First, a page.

Three hundred million television viewers saw jockeys and trainers close to tears after 30 of the 39 riders failed to realise that a false start had been declared and headed off round the Aintree track.
Amid frantic scenes, the jockeys took their horses round Aintree oblivious to shouts from the crowd. Jenny Pitman, the trainer of Esha Ness, ran into the weighing room close to a breakdown. 'You must stop this race]' she shouted at the stewards. 'What are you doing? My bloody horse has already gone one circuit, I don't want to win the National like this]'
Esha Ness 'won', but only when they crossed the line after the four-and-a-half mile ride did jockey John White and the other six riders, who completed the course, realise that the race had been declared void. The muddled false start had achieved what two world wars failed to do.
The confusion appeared to have been caused by a number of factors:an old-fashioned starting tape which twice ensnared riders and horses; the failure of the 'recall man' stationed down the course to wave down the riders once they started and the presence around the track of animal rights demonstrators seeking to draw attention to the alleged cruelty of the event.
The sequence of events was as follows:seconds before the race was due to start protesters got on to the track close to the first fence. They were spotted, and after a delay they were moved off and the horses were called up to the line again.
When the order to start was given, the tape which marks the line failed to rise properly and some horses ran into it. A false start was quickly declared and the riders returned to line up again.
After four more minutes of confusion, Keith Brown, the veteran Aintree starter presiding over his last National, gave the order again, but again the tape a number of horses and riders became tangled in the tape. Richard Dunwoody, who was riding Won't Be Gone Long, said: 'The tape ended up around my neck. The horse was treading on it behind. I nearly got pulled off a couple of times.' Mr Brown showed a red flag to signal a second false start, but the recall flag was not shown and 30 riders and horses raced away. The recall man, Ken Evans, who had done the job at two previous Nationals, was interviewed by stewards afterwards.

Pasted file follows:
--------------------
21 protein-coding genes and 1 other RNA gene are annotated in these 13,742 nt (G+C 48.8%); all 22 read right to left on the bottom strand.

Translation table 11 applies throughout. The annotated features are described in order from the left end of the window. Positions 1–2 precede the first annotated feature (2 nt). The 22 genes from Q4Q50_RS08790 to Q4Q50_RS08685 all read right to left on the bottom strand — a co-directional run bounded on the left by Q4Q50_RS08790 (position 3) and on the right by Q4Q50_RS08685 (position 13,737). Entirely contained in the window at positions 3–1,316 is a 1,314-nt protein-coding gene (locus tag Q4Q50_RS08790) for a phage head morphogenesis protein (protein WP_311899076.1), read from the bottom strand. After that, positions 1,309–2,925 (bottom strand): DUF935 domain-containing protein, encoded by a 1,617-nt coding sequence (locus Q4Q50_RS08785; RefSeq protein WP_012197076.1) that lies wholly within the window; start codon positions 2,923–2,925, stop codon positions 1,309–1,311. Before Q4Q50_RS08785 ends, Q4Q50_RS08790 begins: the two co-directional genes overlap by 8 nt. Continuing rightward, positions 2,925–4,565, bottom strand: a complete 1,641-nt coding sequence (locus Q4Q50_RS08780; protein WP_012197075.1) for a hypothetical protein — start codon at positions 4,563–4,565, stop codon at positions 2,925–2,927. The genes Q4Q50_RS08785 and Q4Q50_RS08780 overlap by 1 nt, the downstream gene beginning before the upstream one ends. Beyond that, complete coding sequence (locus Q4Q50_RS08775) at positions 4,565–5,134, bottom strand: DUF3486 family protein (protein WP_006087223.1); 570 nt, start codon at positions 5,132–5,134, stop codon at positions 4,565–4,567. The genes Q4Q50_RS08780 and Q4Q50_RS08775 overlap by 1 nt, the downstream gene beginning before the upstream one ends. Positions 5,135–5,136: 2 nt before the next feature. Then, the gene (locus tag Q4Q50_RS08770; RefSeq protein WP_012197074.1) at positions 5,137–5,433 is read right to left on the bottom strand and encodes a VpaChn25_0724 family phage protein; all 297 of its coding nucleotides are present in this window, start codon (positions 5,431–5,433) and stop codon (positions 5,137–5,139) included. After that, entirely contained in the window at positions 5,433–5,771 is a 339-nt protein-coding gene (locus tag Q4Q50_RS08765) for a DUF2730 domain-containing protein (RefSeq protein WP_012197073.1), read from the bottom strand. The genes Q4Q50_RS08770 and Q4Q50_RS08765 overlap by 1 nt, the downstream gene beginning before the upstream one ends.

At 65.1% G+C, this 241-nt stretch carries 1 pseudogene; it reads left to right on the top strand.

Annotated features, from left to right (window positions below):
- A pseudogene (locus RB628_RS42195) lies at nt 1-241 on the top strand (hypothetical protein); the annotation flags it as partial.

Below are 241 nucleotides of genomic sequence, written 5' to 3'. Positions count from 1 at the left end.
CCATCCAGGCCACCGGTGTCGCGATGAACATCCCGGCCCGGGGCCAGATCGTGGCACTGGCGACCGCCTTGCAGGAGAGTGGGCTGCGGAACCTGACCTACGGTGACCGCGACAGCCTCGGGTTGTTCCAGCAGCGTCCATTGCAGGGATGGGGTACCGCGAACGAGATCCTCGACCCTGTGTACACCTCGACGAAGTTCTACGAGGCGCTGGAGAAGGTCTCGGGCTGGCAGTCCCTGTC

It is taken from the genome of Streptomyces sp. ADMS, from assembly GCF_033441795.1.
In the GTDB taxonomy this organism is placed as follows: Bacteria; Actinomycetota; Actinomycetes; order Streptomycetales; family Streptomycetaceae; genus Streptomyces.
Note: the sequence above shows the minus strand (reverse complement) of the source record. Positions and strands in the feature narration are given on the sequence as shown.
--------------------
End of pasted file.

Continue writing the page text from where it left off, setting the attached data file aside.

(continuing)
Desperate efforts by officials to flag the riders down failed. Some riders did not see the signals and some who did believed they were a trick. John White said he saw people waving when he got to the Chair fence and 'thought some protesters had got on to the course'. Gradually, most of the jockeys realised something was wrong but a few, with the pounding of hooves in their ears, carried on. Last of the finishers was Con O'Dwyer, on Laura's Beau. 'What would you do?' he asked. 'It is the Grand National, you have to keep going.' Bookmakers who had seen at least pounds 75m bet on the race said that all money would be returned to punters. A spokesman for William Hill said: 'It's a real tragedy for us. Ninety per cent of punters got a better result than if the race had been run _ I mean they are going to get their money back. We took pounds 15m today. It's tragic this coincides with the biggest betting day in British history. It's cost a fortune in advertising and administration fees.'
Perhaps the biggest single loser was the Norman Lamont, the Chancellor of the Exchequer. Taxes on the bets would have brought the Treasury pounds 6m.
In bookmakers' shops across the country staff and customers were angry and bitterly disappointed. One clerk in a central London bookies said it was a catastrophe. 'Nothing like this has ever happened before and I've been in racing for thirty years,' she said. A man returning to collect his money said: 'It was not just the bet. It was the whole bloody day. All the excitement, and the build-up. A national disaster.'
The greatest disappointment was to racing professionals, the owners, jockeys, trainers and their staffs. 'I have spent all year getting my horse ready for this day,' said John Upson, trainer of Zeta's Lad, one of the race favourites. 'I have sweated blood with this horse, and I come here today, absolutely right to run him, and this is what happened.'
According to Richard Lucas, a solicitor of Dibb, Lupton, Broomhead, who specialises in sporting law, trainers and owners may now be able to sue Aintree, If it is shown that the cancellation was the fault of race officials then the Aintree executive had to take responsibility, Mr Lucas said.
With jockeys and trainers describing the day as the most humiliating in racing history, it was clear that security at Anfield, and its antiquated starting system, which had been criticised in the past, would come under relentless scrutiny.
Reports, page 32
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